What are some common examples of medical malpractice?
One of the most common types of malpractice is a misdiagnosis, which happens when a doctor diagnoses a patient with the wrong illness or does not diagnose them as promptly as a competent doctor would. Another situation in which malpractice can occur is during surgery. Errors in surgical procedures may include operating on the wrong body part or the wrong patient, leaving foreign objects in the patient’s body, lacerating or perforating surrounding organs, or improperly administering or monitoring anesthesia. Also, malpractice often happens when a doctor prescribes the wrong medication to a patient, or when a nurse provides them with the wrong medication or the wrong dose of a medication. Some of the most tragic malpractice incidents arise in the context of birth injuries, which affect a fetus or newborn. The child may cope with the effects of the malpractice for the rest of their life.
Whom can I sue in a medical malpractice claim?
You may sue any individual who committed the malpractice. Most often, the defendant will be a doctor, but sometimes a patient will sue a nurse, an anesthesiologist, or another hospital staff member. They may sue several different individuals who may have contributed to the error, especially if it is not immediately obvious who was responsible. If the person who committed the malpractice is an employee of a hospital or another entity, a patient likely can sue the entity as well. They would need to show that the employee was acting in the scope of their job duties when the malpractice occurred. A patient usually cannot sue a hospital if a doctor committed the malpractice, since most doctors are not employed by hospitals. However, there are some exceptions that may allow a patient to include the hospital in the lawsuit.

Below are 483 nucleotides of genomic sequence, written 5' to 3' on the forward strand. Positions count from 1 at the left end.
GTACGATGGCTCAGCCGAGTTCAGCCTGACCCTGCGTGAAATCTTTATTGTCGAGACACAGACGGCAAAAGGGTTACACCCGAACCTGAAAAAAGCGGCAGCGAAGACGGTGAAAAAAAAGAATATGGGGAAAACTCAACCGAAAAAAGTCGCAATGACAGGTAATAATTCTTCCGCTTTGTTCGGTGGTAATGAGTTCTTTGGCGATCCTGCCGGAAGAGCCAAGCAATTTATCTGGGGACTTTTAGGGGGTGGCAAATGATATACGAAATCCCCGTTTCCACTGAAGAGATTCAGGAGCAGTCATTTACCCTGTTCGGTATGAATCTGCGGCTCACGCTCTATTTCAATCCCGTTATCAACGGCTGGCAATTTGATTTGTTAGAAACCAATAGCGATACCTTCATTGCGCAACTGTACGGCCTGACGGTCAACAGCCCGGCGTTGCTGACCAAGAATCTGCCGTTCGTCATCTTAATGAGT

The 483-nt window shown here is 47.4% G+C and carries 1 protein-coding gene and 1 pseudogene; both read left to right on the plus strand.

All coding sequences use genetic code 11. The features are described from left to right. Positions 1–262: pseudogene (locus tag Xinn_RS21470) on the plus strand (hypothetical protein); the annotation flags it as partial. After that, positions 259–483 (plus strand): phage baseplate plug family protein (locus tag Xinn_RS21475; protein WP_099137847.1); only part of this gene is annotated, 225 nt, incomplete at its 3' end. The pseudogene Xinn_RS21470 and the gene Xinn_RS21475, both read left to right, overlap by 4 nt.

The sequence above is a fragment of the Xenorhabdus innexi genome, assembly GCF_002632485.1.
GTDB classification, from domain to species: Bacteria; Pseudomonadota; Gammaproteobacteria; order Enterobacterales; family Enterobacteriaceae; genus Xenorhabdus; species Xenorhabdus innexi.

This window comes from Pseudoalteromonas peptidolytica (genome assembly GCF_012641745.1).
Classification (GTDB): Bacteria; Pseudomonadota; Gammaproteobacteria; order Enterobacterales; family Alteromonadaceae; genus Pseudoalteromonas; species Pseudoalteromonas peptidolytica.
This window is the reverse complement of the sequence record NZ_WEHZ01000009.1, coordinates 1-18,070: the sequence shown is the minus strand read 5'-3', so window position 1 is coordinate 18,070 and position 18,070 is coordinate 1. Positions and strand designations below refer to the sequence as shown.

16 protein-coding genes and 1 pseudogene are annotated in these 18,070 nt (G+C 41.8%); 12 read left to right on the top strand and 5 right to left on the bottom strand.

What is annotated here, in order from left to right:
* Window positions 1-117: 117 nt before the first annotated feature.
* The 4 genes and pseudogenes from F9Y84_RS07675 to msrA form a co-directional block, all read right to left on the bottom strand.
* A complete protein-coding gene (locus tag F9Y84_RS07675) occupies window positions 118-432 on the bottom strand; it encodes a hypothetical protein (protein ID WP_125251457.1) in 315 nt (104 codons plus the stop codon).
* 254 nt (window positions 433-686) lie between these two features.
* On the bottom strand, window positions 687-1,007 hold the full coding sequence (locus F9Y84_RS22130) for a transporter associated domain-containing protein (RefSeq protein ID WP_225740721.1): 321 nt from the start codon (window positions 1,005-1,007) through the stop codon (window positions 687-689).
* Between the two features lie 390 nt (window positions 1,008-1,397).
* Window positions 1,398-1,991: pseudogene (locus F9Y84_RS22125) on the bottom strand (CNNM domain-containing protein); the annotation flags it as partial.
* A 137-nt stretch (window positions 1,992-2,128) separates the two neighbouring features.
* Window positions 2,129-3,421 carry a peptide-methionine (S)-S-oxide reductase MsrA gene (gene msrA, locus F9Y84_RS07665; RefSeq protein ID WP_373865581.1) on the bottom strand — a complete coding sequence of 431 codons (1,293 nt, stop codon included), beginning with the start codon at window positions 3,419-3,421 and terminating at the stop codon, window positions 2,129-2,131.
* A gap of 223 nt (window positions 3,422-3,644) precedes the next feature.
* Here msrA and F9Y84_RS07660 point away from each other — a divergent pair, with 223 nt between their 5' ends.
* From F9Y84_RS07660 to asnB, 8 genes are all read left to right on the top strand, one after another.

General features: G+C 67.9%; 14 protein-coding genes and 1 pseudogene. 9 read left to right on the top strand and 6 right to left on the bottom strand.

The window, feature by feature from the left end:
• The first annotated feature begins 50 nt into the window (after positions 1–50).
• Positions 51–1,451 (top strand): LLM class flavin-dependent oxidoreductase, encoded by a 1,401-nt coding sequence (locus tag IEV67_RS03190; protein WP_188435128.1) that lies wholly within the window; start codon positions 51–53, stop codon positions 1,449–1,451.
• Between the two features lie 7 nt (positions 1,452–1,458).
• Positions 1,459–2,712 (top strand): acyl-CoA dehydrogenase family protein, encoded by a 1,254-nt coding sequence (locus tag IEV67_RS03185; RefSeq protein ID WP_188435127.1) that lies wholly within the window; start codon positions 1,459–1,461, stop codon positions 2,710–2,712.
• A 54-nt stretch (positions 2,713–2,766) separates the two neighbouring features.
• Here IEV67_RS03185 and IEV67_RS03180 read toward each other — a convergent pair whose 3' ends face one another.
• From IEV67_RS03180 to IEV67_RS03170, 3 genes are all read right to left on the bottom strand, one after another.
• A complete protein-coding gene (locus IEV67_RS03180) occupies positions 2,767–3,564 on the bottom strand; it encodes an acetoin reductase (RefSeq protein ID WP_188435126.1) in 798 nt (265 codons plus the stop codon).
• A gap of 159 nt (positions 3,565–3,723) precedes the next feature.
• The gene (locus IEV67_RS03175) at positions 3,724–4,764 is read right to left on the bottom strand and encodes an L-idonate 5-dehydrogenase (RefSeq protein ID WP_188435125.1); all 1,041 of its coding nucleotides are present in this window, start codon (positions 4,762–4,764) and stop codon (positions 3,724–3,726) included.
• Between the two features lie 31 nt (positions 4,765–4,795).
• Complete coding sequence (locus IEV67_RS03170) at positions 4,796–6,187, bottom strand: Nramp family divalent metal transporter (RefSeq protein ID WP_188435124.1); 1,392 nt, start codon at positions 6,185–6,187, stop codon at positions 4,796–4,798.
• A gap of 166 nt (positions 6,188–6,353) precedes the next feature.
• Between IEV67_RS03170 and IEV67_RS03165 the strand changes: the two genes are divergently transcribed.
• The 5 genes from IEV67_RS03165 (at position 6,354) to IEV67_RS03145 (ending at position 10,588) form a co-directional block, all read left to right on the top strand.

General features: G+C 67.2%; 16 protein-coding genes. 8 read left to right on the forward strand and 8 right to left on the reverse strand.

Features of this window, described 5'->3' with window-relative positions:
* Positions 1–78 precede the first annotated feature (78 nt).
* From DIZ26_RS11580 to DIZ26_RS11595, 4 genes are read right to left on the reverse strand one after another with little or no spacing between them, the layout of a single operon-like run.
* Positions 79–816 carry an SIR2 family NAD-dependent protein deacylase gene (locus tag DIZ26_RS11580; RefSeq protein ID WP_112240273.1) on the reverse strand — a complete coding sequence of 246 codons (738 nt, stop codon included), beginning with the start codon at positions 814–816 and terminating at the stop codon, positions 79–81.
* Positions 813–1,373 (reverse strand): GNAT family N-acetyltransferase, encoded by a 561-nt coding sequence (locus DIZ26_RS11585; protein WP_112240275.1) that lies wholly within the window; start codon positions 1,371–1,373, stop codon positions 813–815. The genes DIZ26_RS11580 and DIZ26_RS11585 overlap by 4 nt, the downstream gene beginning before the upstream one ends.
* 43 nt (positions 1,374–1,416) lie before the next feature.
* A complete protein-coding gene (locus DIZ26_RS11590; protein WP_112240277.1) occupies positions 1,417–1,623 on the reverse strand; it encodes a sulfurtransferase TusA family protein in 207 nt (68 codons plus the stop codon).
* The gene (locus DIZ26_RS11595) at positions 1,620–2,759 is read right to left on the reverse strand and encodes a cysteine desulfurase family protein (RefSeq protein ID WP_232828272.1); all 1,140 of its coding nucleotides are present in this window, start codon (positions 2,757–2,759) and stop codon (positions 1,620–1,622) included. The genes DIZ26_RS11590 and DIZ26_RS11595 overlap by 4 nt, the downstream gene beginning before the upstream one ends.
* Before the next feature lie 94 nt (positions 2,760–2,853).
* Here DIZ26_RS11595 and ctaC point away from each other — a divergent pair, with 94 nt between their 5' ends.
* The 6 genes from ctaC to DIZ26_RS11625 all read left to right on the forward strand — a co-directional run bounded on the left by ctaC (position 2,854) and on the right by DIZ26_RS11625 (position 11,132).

How much is my medical malpractice case worth?
This will depend on a combination of objective and subjective factors. Most damages in medical malpractice cases are compensatory damages, which means that they are intended to reimburse the patient for the financial, physical, and emotional consequences of the malpractice. Economic damages (also known as special damages) cover items such as medical costs, lost income, the costs of future treatment, and other losses that are relatively objective. Non-economic damages (also known as general damages) cover the subjective pain and suffering of the patient, as well as other types of harm that are challenging to quantify. Someone who suffered a permanent disability or loss of function is likely to recover a higher award of damages. A patient who can prove that the defendant acted intentionally or in another egregious manner may be able to receive punitive damages as well.